A long drive, deep over the outfield wall … without a boost from performance-enhancing drugs.It’s an old-time ideal that Adrian Beltre of the Texas Rangers has played out over and over again. Earlier this week, he smashed two home runs, closing in on a relatively exclusive honor: membership in the 400 home run club. (Beltre needs one more dinger to become a card-carrying member.)In our view, and according to advanced stats, Beltre should be a Hall of Famer someday. But we worry that he won’t be because his conventional stats lack that Cooperstown shine.Why do we think Beltre should be enshrined alongside the likes of Babe Ruth, Lou Gehrig and Bill Mazeroski (more on him in a minute)? Beltre is a rarity — a player who excels at both offense and defense. And in both cases, that excellence is best illustrated using sabermetric measurements.1His offensive bona fides are also clear from such traditional statistics as home runs, of course. Among third basemen, Beltre, with his nearly 400 long balls, ranks fifth all-time; three of the four ahead of him are either already in Cooperstown or are locks to make it someday (Chipper Jones).For instance, in terms of per-plate appearance rates, Beltre ranks in the 80th percentile of his peers2Qualified hitters (according to Fangraphs’ leaderboard) who played between 1998 and 2015. in isolated power, the 70th percentile in contact rate, the 50th percentile in speed and the 82nd percentile as an overall hitter. (His only real offensive weakness is a 27th-percentile walk rate.) And those are just the rate statistics; Beltre’s durability has also seen him notch the second-most at-bats of any active player and the 53rd-most of any player ever.That longevity is a big reason why Beltre ranks ninth all-time in offensive wins above replacement (oWAR) among third basemen. Only one non-Hall of Famer, the easily forgettable Toby Harrah, ranks higher, and Beltre should pass him (plus Home Run Baker) this season, assuming that Beltre’s 2015 oWAR resembles his yearly output over the past five seasons. In fact, based on projections from Baseball Prospectus, there’s a good chance that the only players ahead of Beltre in oWAR by the end of his career will be offensive juggernauts Wade Boggs, George Brett, Chipper Jones, Eddie Mathews and Mike Schmidt.And defensively, Beltre’s advanced numbers are among the best ever. Per defensive WAR (dWAR) and defensive runs saved above average (DRAA),3Defense is harder to measure than offense, and traditional measurements have a way of propping up horrible defenders (see Jeter, Derek). But advanced statistics such as dWAR and DRAA (which is based on video-tracking data for recent seasons and estimated “zone ratings” for years before that) seem to capture defensive skill well. All modern players in the top 10 for DRAA have won at least one Gold Glove, and all but two have won at least four. Beltre is the second-best defensive third baseman in baseball history. Only Brooks Robinson, whom Reds manager Sparky Anderson had nightmares about after Robinson’s unforgettable defensive performance in the 1970 World Series, ranks better. According to dWAR, only 19 other players (across all positions) in baseball history were more valuable defensively than Beltre has been.The defender most like Beltre at this point is Mazeroski, who made it to the Hall almost entirely on his defense. Beltre, by contrast, combines Mazeroski-like defense with vastly superior offensive stats and greater durability.Yet, we worry about Beltre’s fate because his traditional measurements lag behind his advanced ones. The case against Beltre starts by saying that his nearly 400 home runs may be somewhat devalued by the steroid era — more than half of the club’s 51 members hit the majority of their home runs in the 1990s or 2000s — even if Beltre has never been implicated for steroid use. And Beltre’s other impressive credentials (four Gold Gloves, four Silver Sluggers and four All-Star Game nods) are good, but not great. Eric Chavez, for example, will only see Cooperstown as a visitor, but he won six Gold Gloves at third base. In addition, Beltre is unlikely to hit above .290 for his career or win a most valuable player award, and he has never won a World Series (only playing in a single Fall Classic).Simply put, Beltre’s conventional résumé falls short of Cooperstown’s traditional benchmarks. While there is no generally accepted baseball equivalent of Basketball-Reference.com’s Hall of Fame probability metric, Bill James developed a few good ways to gauge a player’s traditional statistical portfolio: the Hall of Fame Standards and Monitor tests, as well as the Black Ink and Gray Ink tests. Together, those metrics measure how well a player met certain (admittedly arbitrary) benchmarks that, historically speaking, are strongly correlated with Hall of Fame induction.In the “Ink” tests — which measure how often a player led the league and finished among the top 10 in important statistical categories — Beltre sits well behind the typical Hall member. He does fare somewhat better in the other, benchmark-based calculations (though he still ranks below average in both the Standards and Monitor tests), and at just 36 years old, Beltre still has time to add to his totals. But overall, he may not even have a coin flip’s chance at the Hall of Fame, according to traditional gauges. A logistic regression between the James metrics and Hall of Fame enshrinement for the eligible players on Baseball-Reference.com’s leaderboards4With additional variables for a player’s era and whether a player was publicly linked to steroids. would assign Beltre a mere 18 percent chance of induction if he retired today.But our hope is that Hall of Fame voters are slowly moving past the older considerations. If they look instead at Beltre’s advanced numbers, they’ll see a Hall of Fame worthy outlier. Look at the Jaffe WAR Score system, or JAWS.5For those curious, the eponym behind the number is Sports Illustrated’s Jay Jaffe. Built on the foundation of WAR, JAWS attempts to strike a balance between players who compiled value over a long period of time (think Paul Molitor, whose JAWS was 57.5) and those who burned brightly for a shorter span of seasons (think Jackie Robinson, whose JAWS was 56.8). And the difference between Beltre’s actual JAWS and what we’d predict from his conventional credentials6As measured by a regression using the James metrics. is stark.Beltre is one of only 10 non-Hall of Famers7Among either eligible players who were not elected or those ineligible for induction. in major league history to produce a JAWS rating above that of the average Hall of Famer, despite a predicted JAWS below the average Hall of Famer.8Predicted JAWS is designed so that its average equals the average JAWS.How can there be such a big difference? It’s partly because predicted JAWS doesn’t take into account defense (because it’s using conventional stats) and actual JAWS does. As we noted previously, defense is very hard to measure in a conventional sense. That’s especially the case at third base, where people can’t even agree on the best skill set for the position. It used to be impossible to say what exactly a player’s defensive range was, for instance. That’s why James’s metrics don’t make much of an attempt at incorporating defense, with the exception of taking into account a player’s position and where it sits on the defensive spectrum.But now we can understand how valuable Beltre is defensively. And we know that his mixture of offensive and defensive production for a third baseman is very rare.The question left is whether Hall of Fame voters will see things that way, conventions be damned.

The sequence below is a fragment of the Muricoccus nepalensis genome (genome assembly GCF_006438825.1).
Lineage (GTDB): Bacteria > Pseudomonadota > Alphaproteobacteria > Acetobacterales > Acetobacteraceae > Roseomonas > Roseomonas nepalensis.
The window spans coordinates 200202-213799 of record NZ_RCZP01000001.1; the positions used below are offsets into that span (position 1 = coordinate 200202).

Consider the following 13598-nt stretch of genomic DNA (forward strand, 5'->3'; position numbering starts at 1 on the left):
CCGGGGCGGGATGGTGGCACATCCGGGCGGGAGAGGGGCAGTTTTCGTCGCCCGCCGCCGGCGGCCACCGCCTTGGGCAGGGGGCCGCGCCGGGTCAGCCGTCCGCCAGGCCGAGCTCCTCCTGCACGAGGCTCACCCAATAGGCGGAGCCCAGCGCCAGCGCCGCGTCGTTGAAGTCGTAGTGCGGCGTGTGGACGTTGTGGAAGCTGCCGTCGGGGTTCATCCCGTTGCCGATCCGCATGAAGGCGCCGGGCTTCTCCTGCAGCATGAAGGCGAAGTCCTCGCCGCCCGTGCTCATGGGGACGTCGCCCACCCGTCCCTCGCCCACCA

Double-doubles by Jantel Lavender and Samantha Prahlis fueled Ohio State past Minnesota as the Buckeyes torched the Gophers 81-58 Thursday night at the Schottenstein Center.A combined 43-point effort by the duo almost matched the Gophers point total on their own. The two also combined for 17 rebounds.Prahalis added 10 assists, including an array of impressive no-look or down-court passes that earned loud cheers from the crowd. The game was never close as OSU opened up the first half with a 10-point run, then added a 14-2 run four minutes later and never looked back.The victory answered many questions about OSU after it lost Monday night to Purdue, a team they were heavily favored against.The Buckeyes looked like the team of weeks past, shooting 10-21 from three-point range and grabbing 10 steals.The Prahalis-Lavender combo seems to be back in action and with those two hitting on all cylinders, the Buckeyes hope to avoid another surprising loss in conference play.
The silver stocks spent equal time trading either side of unchanged on Tuesday. But when all was said and done, Nick Laird’s Intraday Silver Sentiment Index closed up at tiny 0.14%. It’s better than the alternative, I suppose. The CME’s Daily Delivery Report showed that zero gold and 57 silver contracts were posted for delivery on Thursday within the Comex-approved depositories. For the second day in a row it was Jefferies as the largest short/issuer, this time with 50 contracts. Canada’s Bank of Nova Scotia and JPMorgan Chase in their client account picked up 35 and fourteen contracts respectively as the biggest long/stoppers. The link to yesterday’s Issuers and Stoppers Report is here. There were no reported changes in GLD, and as of 9:28 p.m. EDT yesterday evening, there were no reported changes in SLV, either. The U.S. Mint had a small sales report yesterday. They sold another 2,000 ounces of gold eagles, along with another 500 1-ounce 24K gold buffaloes. The activity in gold within the Comex-approved depositories on Monday is hardly worth mentioning. There were 2 kilo bars deposited at Brink’s, Inc. and that was all. Needless to say, it was a different story in silver. There were 857,048 troy ounces reported deposited, and 263,785 troy ounces were shipped out. The link to that action is here. I have a decent number of stories for you today, but hardly anything in the precious metal department. That [last] week’s COT gold and silver readings were encouraging has little to do with short term price action directly ahead. If there is more technical fund selling to be created by lower prices, then rest assured that JPMorgan will be looking to set off that selling by rigging prices lower. Only when the technical fund selling is exhausted will JPMorgan stop rigging prices lower. Unfortunately, there is no way of pinpointing that time without the benefit of hindsight, but we are so deep into this current rigging that it feels we are past, or close, to the point of a cessation to JPMorgan’s rig to the downside. I hope I’m not beating this process to death, but (aside from subscribers) so many observers don’t seem to get what drives gold and silver prices. – Silver analyst Ted Butler: 14 September 2013 I wouldn’t read a lot into Tuesday’s price action in any of the precious metals. Volumes were very light, and anyone with an agenda could move prices in either direction. And as Ted pointed out in his quote above, the down-side process has probably pretty much run its course. Everyone is in a wait-and-see mode for Bernanke & Co. later this afternoon in New York. Then I expect we’ll see some price action. The only thing I don’t know for sure is which direction it will take, or how fast it will move when it does. The high-frequency traders did the dirty in all four precious metals early in Far East trading this a.m., with the lows coming at 10 a.m. in Hong Kong on their Wednesday morning. Then, starting just before 2 p.m. local time, rallies began that have extended about an hour into the London trading session. Gold volume is already north of 50,000 contracts, and silver’s volume is approaching 14,000 contracts. The dollar index is doing precisely nothing. And as I hit the send button on today’s column at 5:10 a.m. EDT, I note that the tiny rallies I spoke of in the preceding paragraph have amounted to nothing, and all four precious metals are trading slightly below their Tuesday afternoon closes in New York. Volumes have really backed off. Gold volume is at 57,000 contracts, and silver’s volume is just under 15,000 contracts, and the dollar index is still trading sideways. Like you, I await the word from the Fed, and we’ll take it from there. See you here tomorrow. The gold stocks opened in positive territory, and except for a quick spike down at the gold’s New York low, which came at 10:15 a.m. EDT, the equities chopped higher for the remainder of the day. The HUI finished right on its high tick, up 1.80%. If you’re looking for a reason why the shares closed up yesterday, I don’t have one. The price action in platinum and palladium was somewhat more subdued. Platinum closed down a bit and palladium finished flat. Here are the charts. It was more or less the same trading pattern in silver as well once again. The only real difference was that the low price tick of the day [$21.55 spot] came about fifteen minutes after the Comex open in New York yesterday morning. It recovered a bit, but continued to slide into the close after that. Silver finished the day at $21.735 spot, down 8.5 cents from Monday. Net volume was only 35,000 contracts. Skyharbour Resources Ltd. 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Please visit our website for more information. The high-frequency traders did the dirty in all four precious metals early in Far East trading this a.m. Gold did little of anything in Far East trading on their Tuesday, but volume was decent nonetheless. The price rallied a bit at the London open, but it didn’t get too far. The high of the day appeared to come during the London lunch hour, and from there it got sold down until just past the London p.m. gold fix. From that point it chopped sideways into the 5:15 p.m. electronic close in New York. The low of the day [$1,305.30 spot] came at 12:15 p.m. EDT. Gold finished the Tuesday session at $1,310.00 spot, down $3.90 from Monday’s close. Net volume was around 142,000 contracts. Sponsor Advertisement The dollar index closed late on Monday EDT at 81.28. It’s high tick of 81.35 came just minutes before 11 a.m. in Hong Kong trading. By half-past lunchtime in London, the index was down to 81.15. And except for a brief down/up spike in morning trading in New York, the index traded pretty flat for the remainder of the day. The index closed at the 81.15 mark, which was down thirteen basis points from Monday’s close.